Exchange Server attacks: Run this Microsoft malware scanner now, CISA tells government agencies

US federal agencies need to immediately begin more clean-up work on potentially compromised Exchange servers.
Written by Liam Tung, Contributing Writer on

The Cybersecurity and Infrastructure Security Agency (CISA) has instructed US government agencies with on-premise Exchange systems to run Microsoft malware scanners and report results by April 5. 

CISA issued supplementary direction to its "ED 21-02" directive; the new request applies to any federal agency that had an Exchange server connected directly or indirectly to the internet at any point since January 1, 2021. 

The move follows the discovery of software flaws in on-premise versions of Microsoft Exchange Server being exploited by attackers. Exploitation of these vulnerabilities allows an attacker to access on-premises Exchange Servers, enabling them to gain persistent system access and control of an enterprise network.

SEE: Network security policy (TechRepublic Premium)

The new CISA orders are aimed at ensuring agencies use newly developed Microsoft tools to identify any compromises that remain undetected. They need to be followed even if all steps in the earlier directive were completed. 

"Since the original issuance of ED 21-02, Microsoft has developed new tools and techniques to aid organizations in investigating whether their Microsoft Exchange servers have been compromised. CISA also identified Microsoft Exchange servers still in operation and hosted by (or on behalf of) federal agencies that require additional hardening," CISA says in the supplement.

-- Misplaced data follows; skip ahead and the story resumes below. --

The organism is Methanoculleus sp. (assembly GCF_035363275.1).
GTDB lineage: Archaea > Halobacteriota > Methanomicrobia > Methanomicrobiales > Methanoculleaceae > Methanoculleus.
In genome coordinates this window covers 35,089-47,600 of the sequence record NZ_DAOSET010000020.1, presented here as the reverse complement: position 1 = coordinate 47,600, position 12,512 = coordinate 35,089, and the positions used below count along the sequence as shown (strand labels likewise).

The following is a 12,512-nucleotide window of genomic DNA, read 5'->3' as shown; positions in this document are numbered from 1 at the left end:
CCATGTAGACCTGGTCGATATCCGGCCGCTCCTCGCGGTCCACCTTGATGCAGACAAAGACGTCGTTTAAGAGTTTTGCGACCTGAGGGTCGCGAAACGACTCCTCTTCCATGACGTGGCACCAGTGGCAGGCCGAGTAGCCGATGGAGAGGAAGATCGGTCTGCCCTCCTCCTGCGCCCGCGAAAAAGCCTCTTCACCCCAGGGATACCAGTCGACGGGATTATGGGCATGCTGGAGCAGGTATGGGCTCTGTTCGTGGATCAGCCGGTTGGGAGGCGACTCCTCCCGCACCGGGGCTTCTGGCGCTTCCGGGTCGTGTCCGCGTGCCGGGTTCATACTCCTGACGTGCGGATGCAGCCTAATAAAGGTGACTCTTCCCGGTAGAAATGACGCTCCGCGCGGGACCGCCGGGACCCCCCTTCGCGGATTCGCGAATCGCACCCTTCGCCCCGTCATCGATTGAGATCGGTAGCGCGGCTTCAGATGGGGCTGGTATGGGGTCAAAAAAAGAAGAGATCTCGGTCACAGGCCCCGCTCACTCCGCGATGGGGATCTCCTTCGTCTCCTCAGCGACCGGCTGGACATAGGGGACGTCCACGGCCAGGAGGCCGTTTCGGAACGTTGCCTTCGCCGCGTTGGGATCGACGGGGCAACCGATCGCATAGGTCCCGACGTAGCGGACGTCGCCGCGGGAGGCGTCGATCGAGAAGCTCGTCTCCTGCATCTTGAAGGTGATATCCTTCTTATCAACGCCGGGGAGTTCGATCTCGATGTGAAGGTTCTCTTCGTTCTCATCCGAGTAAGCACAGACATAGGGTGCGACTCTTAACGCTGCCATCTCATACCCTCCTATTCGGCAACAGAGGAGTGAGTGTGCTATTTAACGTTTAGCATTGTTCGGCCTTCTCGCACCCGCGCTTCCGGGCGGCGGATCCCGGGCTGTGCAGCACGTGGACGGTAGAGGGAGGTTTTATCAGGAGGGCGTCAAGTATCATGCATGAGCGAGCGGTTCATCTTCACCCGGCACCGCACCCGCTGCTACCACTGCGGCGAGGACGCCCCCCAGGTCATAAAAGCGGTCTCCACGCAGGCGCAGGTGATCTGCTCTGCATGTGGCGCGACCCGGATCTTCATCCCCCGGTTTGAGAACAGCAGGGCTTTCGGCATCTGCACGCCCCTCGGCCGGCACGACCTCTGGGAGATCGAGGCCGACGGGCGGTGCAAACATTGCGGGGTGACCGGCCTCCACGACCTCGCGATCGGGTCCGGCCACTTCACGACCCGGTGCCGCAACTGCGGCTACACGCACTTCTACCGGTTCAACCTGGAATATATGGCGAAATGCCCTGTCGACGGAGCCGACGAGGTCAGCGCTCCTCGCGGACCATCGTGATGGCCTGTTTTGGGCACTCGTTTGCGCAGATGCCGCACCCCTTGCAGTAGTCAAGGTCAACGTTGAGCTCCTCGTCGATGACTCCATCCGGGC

"By 12:00 pm Eastern Daylight Time on Monday, April 5, 2021, download and run the current version of Microsoft Safety Scanner (MSERT) in Full Scan mode and report results to CISA using the provided reporting template," it notes. 

The Microsoft scanner can use up a lot of a server's processing capacity, so CISA recommends running the scan during off-peak hours.

The other tool agencies are instructed to run is the Test-ProxyLogon.ps1 script, which Microsoft released in mid-March. The script can be run as administrator to check Exchange and IIS logs to discover signs of attacker activity, such as files written to the server and the presence of web shell scripts used for persistence. 

"This script checks targeted exchange servers for signs of the proxy logon compromise described in CVE-2021-26855, 26857, 26858, and 27065," CISA explains. 

CISA also issued hardening instructions for Exchange servers including applying software updates, ensuring that only a supported version of Exchange is being used, and to review permissions and roles. The hardening requirements need to be complete by Monday, June 28, 2021.

"Exchange is, by default, installed with some of the most powerful privileges in Active Directory, making it a prime target for threat actors," CISA warns. 

Agencies need to "enumerate accounts and groups that are leveraged by Exchange installations and review their permissions and roles." 

They will also need to review membership in highly privileged groups such as Administrators, Remote Desktop Users, and Enterprise Admins" and "review sensitive roles such as Mailbox Import Export and Organization Management (e.g. using the Get-ManagementRoleAssignment cmdlet in Exchange PowerShell). 

Agencies must "ensure that no account on an Exchange server is a member of the Domain Admin group in Active Directory". Finally, they must prevent the accounts that manage on-premises Exchange from having administrative permissions in any Microsoft Office 365 environment.

Editorial standards